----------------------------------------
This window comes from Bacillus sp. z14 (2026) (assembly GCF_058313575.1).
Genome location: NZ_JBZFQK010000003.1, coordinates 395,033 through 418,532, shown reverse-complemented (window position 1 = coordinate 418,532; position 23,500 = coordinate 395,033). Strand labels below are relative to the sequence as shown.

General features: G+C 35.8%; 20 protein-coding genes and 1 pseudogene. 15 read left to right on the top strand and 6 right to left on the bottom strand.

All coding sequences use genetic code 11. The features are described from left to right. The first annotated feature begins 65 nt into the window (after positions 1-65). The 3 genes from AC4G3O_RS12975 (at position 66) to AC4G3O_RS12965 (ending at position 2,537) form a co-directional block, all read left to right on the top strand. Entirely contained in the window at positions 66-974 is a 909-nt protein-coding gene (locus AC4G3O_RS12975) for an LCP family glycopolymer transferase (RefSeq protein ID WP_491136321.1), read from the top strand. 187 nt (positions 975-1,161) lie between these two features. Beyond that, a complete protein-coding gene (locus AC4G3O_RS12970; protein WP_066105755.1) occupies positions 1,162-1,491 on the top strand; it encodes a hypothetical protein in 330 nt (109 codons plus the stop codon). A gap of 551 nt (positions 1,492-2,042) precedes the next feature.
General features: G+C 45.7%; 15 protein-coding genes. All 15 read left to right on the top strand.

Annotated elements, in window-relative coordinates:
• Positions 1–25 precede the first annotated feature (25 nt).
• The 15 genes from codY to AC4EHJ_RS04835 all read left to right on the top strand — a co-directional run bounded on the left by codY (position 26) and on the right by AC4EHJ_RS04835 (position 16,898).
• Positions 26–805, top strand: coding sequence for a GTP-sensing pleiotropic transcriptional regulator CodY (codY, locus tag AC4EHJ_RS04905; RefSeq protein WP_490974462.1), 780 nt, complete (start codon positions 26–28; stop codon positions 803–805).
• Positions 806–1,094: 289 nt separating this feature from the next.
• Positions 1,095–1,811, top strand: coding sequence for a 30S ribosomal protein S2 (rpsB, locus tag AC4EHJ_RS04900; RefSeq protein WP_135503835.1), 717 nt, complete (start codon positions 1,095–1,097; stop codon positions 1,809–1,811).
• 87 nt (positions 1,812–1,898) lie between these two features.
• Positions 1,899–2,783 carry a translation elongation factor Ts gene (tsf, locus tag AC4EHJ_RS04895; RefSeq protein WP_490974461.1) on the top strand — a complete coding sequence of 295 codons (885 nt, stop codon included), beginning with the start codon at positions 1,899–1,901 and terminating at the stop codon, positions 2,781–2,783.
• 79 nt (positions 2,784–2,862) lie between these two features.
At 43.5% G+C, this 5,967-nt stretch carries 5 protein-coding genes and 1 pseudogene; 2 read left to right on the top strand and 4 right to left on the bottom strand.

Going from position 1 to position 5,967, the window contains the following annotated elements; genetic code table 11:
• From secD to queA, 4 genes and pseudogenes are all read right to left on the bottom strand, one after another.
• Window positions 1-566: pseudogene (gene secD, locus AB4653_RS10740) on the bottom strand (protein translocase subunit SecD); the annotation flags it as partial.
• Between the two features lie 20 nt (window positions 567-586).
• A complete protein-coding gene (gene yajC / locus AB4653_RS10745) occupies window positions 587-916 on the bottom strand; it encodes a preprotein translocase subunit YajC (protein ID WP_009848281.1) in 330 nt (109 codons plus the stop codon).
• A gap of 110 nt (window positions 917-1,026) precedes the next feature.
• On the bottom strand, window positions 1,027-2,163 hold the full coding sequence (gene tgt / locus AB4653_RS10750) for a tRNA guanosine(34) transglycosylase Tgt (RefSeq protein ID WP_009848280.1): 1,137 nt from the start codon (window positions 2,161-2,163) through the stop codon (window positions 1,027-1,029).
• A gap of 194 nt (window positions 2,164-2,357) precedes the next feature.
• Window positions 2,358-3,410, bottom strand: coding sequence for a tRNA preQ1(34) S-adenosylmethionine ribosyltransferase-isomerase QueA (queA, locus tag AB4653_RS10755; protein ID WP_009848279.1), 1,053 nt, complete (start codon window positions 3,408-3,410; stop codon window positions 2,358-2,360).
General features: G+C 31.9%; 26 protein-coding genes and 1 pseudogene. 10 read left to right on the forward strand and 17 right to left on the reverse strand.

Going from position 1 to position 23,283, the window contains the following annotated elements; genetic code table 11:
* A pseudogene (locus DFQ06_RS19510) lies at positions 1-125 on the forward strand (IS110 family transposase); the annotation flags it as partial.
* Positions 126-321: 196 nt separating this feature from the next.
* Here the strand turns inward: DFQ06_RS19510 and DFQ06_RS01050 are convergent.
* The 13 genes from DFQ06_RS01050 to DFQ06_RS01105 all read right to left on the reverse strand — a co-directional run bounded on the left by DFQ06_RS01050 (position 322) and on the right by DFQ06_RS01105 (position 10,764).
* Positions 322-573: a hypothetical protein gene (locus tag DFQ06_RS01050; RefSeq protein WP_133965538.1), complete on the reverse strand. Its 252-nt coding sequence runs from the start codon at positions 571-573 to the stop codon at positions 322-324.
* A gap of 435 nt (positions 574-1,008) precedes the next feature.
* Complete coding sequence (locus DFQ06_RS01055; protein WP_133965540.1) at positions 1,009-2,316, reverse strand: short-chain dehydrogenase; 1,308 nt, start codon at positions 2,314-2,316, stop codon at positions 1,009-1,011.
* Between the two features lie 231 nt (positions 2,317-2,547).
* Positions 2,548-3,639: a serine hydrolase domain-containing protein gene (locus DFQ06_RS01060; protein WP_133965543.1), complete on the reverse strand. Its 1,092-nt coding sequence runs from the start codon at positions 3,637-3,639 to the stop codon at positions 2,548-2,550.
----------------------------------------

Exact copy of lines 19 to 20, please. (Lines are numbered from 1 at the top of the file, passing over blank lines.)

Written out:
• Between the two features lie 20 nt (window positions 567-586).
• A complete protein-coding gene (gene yajC / locus AB4653_RS10745) occupies window positions 587-916 on the bottom strand; it encodes a preprotein translocase subunit YajC (protein ID WP_009848281.1) in 330 nt (109 codons plus the stop codon).